Vrboska

The lovely village of Vrboska on the island of Hvar is famous for its peaceful harbour, and Sv Marija (St Mary), a fortified church looking like a cross between a castle and a battleship.It’s also the clock at the end of our street, and you’ll hear it chiming the hours.

Vrboska is a 16th century fishing village, set up by the people of Vrbanj, one of the inland villages. Back then, the coast was not a particularly safe place to live, hence the fortified church, which was a refuge for villagers in times of invasion by pirates, the Turkish navy, and other marauders. There are some fine views of the surrounding area from the church roof.

The harbour lies in a deep inlet with wooded hills around, protected from all but a strong east wind, and is generally as still as a millpond. As the inlet narrows, it forms a small winding “canal” with houses along either shore and a series of stone bridges, giving the Vrboska its nickname of “little Venice”.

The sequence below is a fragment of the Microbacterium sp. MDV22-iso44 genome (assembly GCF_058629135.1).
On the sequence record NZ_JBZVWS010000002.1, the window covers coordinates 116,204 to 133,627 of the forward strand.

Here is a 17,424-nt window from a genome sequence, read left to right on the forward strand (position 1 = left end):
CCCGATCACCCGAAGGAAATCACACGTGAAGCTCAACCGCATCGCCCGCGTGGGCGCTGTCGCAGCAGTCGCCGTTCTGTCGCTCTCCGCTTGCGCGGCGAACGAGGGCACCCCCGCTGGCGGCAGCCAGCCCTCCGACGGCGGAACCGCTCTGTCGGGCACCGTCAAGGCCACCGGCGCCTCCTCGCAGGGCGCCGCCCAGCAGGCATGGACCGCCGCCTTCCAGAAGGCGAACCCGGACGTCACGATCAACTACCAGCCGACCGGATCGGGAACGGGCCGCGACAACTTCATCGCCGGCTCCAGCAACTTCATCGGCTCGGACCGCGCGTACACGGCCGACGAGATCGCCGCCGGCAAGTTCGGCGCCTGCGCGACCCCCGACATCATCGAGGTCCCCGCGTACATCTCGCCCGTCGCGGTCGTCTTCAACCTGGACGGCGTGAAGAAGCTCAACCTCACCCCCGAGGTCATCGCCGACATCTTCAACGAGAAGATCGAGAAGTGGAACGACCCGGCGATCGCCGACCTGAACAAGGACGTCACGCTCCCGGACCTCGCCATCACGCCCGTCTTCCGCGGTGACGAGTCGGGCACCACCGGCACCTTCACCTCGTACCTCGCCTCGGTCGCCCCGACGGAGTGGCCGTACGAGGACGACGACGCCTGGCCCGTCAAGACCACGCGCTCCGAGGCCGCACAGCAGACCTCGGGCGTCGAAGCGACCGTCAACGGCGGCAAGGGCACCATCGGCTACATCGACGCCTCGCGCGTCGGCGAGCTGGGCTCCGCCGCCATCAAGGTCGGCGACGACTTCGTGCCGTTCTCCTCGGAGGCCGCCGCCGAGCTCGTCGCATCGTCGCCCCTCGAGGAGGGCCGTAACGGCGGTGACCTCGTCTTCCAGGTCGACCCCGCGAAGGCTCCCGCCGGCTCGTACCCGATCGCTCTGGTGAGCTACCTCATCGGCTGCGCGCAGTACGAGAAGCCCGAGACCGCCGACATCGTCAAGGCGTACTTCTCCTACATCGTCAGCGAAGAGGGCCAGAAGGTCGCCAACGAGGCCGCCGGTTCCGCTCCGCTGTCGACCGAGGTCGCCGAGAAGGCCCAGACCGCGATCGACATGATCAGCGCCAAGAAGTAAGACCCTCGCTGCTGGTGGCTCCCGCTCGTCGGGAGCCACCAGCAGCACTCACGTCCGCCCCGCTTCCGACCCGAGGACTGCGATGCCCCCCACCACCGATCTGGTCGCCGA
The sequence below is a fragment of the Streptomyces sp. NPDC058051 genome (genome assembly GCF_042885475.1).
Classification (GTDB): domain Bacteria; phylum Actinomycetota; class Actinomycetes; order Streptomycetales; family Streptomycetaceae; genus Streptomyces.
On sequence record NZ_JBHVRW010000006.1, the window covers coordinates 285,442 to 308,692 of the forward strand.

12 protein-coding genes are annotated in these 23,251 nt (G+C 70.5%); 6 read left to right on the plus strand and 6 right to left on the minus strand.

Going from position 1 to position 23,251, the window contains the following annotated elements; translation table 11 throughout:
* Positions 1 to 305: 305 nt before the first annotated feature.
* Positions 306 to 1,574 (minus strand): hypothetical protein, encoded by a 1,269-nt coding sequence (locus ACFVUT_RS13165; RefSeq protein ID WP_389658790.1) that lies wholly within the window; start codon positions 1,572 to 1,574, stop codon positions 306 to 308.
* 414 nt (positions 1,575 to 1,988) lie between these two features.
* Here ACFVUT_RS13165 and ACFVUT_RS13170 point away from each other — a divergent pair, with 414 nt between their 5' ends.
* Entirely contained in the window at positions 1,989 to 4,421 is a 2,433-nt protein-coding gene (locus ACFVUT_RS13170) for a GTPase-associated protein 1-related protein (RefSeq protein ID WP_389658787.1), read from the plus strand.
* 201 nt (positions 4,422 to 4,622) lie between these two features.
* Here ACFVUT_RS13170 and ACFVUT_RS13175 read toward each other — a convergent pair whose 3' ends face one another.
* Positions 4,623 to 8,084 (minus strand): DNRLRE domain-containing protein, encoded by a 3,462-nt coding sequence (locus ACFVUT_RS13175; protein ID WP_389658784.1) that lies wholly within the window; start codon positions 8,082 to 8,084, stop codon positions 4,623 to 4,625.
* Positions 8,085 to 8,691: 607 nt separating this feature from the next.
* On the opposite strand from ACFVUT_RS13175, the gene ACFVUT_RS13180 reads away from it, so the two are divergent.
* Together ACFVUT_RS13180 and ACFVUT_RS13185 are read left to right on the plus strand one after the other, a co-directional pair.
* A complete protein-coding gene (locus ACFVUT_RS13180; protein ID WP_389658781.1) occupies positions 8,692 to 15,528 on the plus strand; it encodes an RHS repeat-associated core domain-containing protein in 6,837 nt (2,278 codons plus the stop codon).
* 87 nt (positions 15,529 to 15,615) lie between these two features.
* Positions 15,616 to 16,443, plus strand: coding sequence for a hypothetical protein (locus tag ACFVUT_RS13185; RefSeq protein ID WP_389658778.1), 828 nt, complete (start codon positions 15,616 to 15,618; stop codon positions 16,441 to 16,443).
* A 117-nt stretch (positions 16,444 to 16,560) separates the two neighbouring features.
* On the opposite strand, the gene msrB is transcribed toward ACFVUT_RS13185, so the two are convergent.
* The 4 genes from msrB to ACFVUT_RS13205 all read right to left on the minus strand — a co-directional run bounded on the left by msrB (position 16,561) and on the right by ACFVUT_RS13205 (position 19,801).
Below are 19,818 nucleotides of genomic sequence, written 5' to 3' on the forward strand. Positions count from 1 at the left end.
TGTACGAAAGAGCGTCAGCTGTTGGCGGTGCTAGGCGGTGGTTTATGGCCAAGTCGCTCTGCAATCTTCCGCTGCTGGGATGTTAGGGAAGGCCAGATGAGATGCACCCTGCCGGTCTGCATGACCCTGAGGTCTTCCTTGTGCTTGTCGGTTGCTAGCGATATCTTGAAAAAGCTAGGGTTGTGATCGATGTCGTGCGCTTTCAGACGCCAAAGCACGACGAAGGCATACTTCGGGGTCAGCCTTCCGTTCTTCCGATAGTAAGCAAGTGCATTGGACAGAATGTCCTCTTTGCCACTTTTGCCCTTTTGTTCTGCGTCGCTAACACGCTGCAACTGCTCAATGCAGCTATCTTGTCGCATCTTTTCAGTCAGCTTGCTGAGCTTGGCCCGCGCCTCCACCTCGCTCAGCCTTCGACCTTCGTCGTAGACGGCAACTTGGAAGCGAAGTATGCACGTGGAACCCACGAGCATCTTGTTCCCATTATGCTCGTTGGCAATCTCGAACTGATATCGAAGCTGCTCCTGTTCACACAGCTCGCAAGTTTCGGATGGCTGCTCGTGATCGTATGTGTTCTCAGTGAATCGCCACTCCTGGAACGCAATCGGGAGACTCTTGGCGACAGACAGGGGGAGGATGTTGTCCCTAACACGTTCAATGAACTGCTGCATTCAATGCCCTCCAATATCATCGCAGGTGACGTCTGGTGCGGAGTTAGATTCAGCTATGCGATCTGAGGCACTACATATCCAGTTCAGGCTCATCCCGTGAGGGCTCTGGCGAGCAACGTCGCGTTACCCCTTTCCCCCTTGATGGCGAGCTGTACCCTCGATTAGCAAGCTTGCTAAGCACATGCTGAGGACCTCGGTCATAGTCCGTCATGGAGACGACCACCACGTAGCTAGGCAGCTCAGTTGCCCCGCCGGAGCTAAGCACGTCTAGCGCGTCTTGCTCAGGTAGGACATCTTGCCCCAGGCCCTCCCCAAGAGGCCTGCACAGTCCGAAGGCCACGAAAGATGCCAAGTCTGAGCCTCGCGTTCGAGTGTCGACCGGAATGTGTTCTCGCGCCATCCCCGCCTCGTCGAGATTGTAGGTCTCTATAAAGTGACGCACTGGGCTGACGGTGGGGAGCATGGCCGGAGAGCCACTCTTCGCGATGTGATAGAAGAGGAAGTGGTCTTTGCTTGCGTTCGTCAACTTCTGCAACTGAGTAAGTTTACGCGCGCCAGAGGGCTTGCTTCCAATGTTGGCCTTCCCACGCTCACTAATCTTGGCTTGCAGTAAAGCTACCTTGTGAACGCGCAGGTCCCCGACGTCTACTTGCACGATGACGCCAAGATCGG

From here, you can walk into the countryside in almost any direction for beautiful scenery, and coastal views. To the west is the UNESCO protected site of the Stari Grad Plain, one of the best preserved examples of ancient Greek agriculture. Along the coast on the south shore of the inlet, the road takes you to Jelsa, an easy 40 minute walk. On the north shore is the Glavica peninsula, with its quiet coastal trails and local beaches. The nudist camp is out on that road, but actually any secluded cove is clothes optional, if that’s what you prefer.

Vrboska has 2 supermarkets, a bakery, a post office, several cafes, bars and restaurants, and a fresh produce stand in season, all within short walking distance. Otherwise, there is the Pinjata Winery, the Fishermans Museum and the ACI Yacht Marina. This is not a hot tourist night-life location – but you can always drive 20 minutes to Hvar (town) for that. In the summer, there are boats for rent, and excursions to Bol on the neighbouring island of Bra─Ź.